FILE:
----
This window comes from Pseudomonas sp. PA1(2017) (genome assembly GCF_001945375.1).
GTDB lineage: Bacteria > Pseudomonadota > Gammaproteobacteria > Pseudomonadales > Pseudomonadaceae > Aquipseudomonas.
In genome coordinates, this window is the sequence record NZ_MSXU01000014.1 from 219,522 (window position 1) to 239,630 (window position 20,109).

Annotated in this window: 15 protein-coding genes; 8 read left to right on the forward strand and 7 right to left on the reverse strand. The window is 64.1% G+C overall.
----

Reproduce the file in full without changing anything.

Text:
This window comes from Pseudomonas sp. PA1(2017) (genome assembly GCF_001945375.1).
GTDB lineage: Bacteria > Pseudomonadota > Gammaproteobacteria > Pseudomonadales > Pseudomonadaceae > Aquipseudomonas.
In genome coordinates, this window is the sequence record NZ_MSXU01000014.1 from 219,522 (window position 1) to 239,630 (window position 20,109).

Annotated in this window: 15 protein-coding genes; 8 read left to right on the forward strand and 7 right to left on the reverse strand. The window is 64.1% G+C overall.